Last year I moved into a classroom that used to be a science lab. With that move came a bonanza of new floor space and storage. After reading Aidan Chambers book, The Reading Environment several years ago, I began to arrange my classroom library around the outside edges of the room. My students and I loved the cozy feeling of being "surrounded" by books. The increased space last year presented a small problem to that cozy feeling. I know what you're thinking...how could more space be a problem right? Well, the space was feeling too "wide" open. After "living" in the space for a year, I spent time reflecting over the summer and decided that I needed to make some adjustments to the classroom arrangement and give the room a "make-over" for this school year. And so the fun (read as hard work) began! I was feeling pretty happy with the way the room was shaping up but I knew I'd hit the target when my new group of students arrived on the first day of school. I thought the the collective "ooh" as they entered the room was pretty darn cool...but then one of my boys...yes you read that right...boys remarked with awe "Wow! This is some classroom!" Yay!
So come on in...take a peek our learning space!
The view from our doorway...welcome to our Reading Zone!
View from the back right corner of the classroom.
View from the back left corner of the classroom.
View from the front left corner of the classroom.
My Work Space
I stopped using a desk years ago but this year I got rid of my
worktable also. I think this makes better use of the built in counter space.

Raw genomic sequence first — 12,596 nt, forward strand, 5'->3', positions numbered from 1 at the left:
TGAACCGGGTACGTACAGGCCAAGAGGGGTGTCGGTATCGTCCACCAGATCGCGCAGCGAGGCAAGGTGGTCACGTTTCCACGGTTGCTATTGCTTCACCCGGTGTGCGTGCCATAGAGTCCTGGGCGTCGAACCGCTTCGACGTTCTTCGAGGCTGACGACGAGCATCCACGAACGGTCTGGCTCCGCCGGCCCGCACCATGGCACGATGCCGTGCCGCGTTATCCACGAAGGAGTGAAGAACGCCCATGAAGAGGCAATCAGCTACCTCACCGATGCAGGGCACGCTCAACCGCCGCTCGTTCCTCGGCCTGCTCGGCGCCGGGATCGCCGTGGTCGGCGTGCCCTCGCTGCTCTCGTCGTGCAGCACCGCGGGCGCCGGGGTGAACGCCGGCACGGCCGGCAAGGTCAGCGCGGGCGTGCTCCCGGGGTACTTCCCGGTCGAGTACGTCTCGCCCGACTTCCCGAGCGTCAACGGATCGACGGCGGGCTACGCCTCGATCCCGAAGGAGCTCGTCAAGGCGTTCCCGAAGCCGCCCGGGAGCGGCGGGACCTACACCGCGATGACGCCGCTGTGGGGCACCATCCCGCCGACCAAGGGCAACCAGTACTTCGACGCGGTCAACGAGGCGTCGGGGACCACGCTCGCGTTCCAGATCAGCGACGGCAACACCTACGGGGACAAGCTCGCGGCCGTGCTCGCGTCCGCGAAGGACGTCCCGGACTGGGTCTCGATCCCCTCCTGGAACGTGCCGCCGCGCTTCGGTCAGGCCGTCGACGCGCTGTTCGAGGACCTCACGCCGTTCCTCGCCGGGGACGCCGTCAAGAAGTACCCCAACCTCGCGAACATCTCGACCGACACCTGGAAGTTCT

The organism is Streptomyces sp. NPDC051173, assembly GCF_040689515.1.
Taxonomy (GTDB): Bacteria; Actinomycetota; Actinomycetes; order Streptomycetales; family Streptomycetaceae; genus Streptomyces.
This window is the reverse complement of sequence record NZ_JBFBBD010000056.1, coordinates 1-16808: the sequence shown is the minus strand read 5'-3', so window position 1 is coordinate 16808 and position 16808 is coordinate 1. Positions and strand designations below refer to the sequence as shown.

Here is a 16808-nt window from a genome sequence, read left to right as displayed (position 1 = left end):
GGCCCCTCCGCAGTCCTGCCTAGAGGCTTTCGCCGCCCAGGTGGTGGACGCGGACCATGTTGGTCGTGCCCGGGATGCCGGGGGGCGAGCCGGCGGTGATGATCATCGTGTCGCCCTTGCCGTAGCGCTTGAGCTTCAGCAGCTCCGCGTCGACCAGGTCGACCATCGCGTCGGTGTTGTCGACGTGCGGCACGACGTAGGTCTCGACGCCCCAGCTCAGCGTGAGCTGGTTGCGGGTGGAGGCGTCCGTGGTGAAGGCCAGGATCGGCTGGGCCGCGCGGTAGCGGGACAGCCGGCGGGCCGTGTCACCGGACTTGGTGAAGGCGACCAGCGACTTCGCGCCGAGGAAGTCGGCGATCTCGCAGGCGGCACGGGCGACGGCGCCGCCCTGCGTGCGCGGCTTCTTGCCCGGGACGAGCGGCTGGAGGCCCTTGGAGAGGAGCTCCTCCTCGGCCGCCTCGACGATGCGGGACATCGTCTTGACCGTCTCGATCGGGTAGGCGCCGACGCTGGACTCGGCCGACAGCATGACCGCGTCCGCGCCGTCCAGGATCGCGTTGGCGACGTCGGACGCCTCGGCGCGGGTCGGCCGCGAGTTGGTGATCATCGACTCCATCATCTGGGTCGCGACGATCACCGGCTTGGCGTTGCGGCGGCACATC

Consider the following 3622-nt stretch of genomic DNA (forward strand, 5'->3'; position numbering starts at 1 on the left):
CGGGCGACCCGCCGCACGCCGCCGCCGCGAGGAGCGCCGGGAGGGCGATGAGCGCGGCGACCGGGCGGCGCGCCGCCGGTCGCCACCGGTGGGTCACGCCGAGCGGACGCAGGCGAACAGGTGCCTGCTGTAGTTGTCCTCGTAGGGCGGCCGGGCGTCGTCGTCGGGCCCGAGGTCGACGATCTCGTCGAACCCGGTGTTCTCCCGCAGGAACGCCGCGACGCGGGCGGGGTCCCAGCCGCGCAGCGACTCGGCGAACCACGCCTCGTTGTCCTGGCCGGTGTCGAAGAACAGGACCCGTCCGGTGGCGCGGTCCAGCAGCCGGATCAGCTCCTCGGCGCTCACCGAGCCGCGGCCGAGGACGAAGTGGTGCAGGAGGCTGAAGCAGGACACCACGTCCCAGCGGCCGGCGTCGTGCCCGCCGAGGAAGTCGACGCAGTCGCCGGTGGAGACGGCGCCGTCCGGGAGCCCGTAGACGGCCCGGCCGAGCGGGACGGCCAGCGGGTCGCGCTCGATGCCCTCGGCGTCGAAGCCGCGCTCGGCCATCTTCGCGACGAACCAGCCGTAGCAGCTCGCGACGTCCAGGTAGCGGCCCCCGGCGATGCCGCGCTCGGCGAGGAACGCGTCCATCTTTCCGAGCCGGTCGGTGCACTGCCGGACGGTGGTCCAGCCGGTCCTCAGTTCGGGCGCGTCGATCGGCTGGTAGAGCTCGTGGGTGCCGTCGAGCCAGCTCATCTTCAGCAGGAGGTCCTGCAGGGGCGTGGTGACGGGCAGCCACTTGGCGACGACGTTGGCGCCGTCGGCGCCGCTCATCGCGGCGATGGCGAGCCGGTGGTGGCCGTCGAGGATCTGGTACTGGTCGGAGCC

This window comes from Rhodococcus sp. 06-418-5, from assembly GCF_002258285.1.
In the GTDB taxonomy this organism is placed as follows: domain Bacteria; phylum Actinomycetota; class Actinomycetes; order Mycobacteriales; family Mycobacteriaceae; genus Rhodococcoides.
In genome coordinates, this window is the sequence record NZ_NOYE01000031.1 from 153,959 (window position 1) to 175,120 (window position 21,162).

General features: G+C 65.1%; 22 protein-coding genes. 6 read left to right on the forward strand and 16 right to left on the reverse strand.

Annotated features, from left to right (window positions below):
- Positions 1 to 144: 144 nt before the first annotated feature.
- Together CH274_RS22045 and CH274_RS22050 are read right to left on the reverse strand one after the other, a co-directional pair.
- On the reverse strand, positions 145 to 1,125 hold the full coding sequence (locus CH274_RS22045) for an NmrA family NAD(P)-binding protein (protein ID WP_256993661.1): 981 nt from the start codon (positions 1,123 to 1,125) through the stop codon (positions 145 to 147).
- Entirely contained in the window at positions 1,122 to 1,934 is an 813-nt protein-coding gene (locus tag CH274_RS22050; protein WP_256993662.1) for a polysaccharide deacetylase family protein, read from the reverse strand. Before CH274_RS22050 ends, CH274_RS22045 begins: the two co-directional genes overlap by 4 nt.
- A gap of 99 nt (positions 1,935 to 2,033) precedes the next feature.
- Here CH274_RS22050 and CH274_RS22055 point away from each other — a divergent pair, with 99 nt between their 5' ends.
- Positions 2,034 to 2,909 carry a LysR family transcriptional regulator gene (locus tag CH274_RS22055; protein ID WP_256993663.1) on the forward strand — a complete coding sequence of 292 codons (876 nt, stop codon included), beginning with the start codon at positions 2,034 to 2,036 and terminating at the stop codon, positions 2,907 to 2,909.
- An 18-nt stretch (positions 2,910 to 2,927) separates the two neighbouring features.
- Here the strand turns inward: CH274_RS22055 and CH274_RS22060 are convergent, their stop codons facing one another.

A close up view of my work space.
Our Reading Nook
Don't you just want to curl up in one of those butterfly chairs and read?
Yeah...so do the students! Also in the top right corner of the picture you will see the beginning of our "Reading Time Line". I add a picture of the cover of every book we share together as a class. This becomes a wonderful resource throughout the year and a gentle reminder that we are a community of readers.
Our Class Message Center
This space includes our Planner where all of the homework and weekly events are posted. On the left side is our daily schedule. On the right side is the "Where Will I Sit Today" chart. I use this organization chart to help expedite where students sit during "Read To Self" time.
A closer view of the "Where Will I Sit Today" chart. A huge shout out to my husband who
spray painted the clothespins for me! He's a keeper!
Our Meeting Area
The Meeting Area includes our Calendar Math board, Cafe Menu, and Vocabulary Building board. The books displayed underneath the bulletin boards are 2012 titles...hot of fthe presses! You can also see our "Schema File" on the left side. We use this file to record our thinking before, during, and after reading non-fiction text.
Making use of every display space I can, we use this space which located to the right our Meeting Area to keep track of common themes we identify in the books we share together.